12. Maybe something like this? https://www.bunnings.com.au/ultimate-flooring-1200-x-1800-x-5mm-rubber-ute-mat_p6100432 I imagine you could find something similar in the US.
  13. What tools and machines do you have?
  14. Do it. It's worth it. Buy the systainer kit to start with. It gives you a range of options. You can work out which dominos you'd use the most. I've made floating tenons where I want a bigger size than what the domino would allow for. You can double up on the domino but making them was simple enough. For the standard sizes, though, I just buy them. There are some arguments for making floating tenons out of the same timber you work with but I've found the beech tenons strong enough so far. From memory, these were about 50-60mm wide. Used for table legs.
  15. A good project to start on is a rolling pin. Easy to turn and you get something useful. You can use the same techniques for a carvers mallet (easy to turn and get something useful). I started using carbide tools this year (for the one project I've done). They're excellent. No need to worry about sharpening.`
  16. So I haven’t made anything from timber for a while but today I smoked my first brisket. My guests managed to eat the whole thing so it must have been good enough. Maintaining the smoker was challenging. My smoker is a cheaper one so I need to mod it a bit to help with the temps. It was smoked for 4 hours, wrapped in foil and put back in the smoker for another 3 and then spent 2 hours in the esky. Nice and tender and packed full of flavour.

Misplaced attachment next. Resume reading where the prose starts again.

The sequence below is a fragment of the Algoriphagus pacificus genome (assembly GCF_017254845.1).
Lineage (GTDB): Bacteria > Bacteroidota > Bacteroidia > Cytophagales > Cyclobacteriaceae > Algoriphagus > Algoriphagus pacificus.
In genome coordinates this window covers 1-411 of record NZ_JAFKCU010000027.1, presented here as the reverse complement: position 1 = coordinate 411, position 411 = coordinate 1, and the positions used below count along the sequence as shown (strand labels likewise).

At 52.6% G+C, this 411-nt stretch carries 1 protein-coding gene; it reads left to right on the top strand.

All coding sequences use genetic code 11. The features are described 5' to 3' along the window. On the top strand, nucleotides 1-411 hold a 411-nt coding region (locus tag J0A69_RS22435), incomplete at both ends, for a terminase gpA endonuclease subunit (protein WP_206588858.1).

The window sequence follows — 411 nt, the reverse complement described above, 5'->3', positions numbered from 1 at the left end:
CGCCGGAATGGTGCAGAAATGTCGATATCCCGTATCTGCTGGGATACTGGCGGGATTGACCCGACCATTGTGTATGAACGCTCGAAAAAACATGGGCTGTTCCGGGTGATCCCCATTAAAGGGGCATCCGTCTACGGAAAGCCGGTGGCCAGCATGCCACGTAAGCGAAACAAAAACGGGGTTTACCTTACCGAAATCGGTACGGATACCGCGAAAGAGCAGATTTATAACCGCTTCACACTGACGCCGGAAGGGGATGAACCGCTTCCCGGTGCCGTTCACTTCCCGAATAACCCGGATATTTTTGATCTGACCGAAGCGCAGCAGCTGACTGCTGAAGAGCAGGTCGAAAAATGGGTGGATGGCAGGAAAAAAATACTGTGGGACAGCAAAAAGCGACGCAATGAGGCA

17. Assuming you have a Thicknesser, how wide is it? I found it easier for my tabletop to glue it up in 3 sections, run the sections through the Thicknesser and glue those up. It was fairly straight forward. I did use dominos to help line everything up. Biscuit joiners are cheap though.
  18. Here's a pic of the wife and I on holiday earlier in the year. My favourite project this year is our dining table. It was a lot of fun putting this thing together.
  19. First chicken wings are done. A simple spice rub of cumin, garlic and onion powder, salt and pepper and smoked paprika. Smoked for 2hours between 200-250. As far my knowledge of such things is, they turned out alright. Tender, juicy and packed with Smokey flavours. I’ll continue to practice with chicken while I workout how to balance temps and what to do. The end goal will be to get a Katz like pastrami.
  20. Nice. I wish we could get them over here.
  21. lewisc


    Mix it in a shallow container and you'll reduce the chance of a reaction. I was using a different brand of (thick) epoxy the other day and it was with a fast hardener. The instructions said a 15min working time with a 100g pot. I mixed up that amount but on a piece of ply and it was still workable an hour later.
  22. I'm about to dive into the world of BBQ. All of my experience is with a gas BBQ but I'm chasing that slow cooked goodness. After a bit of research, I've come up with this model: It's an entry level unit but should be good for starting out. Quite a few videos and reviews are favourable. It also gives the option of charcoal grilling. I've been researching heaps of sites but any hints and tips from you guys would be great.
  23. I think that most pine panels I've glued up have bowed at least a little. The pine that I use is all plantation grown so it's probably not the most stable timber.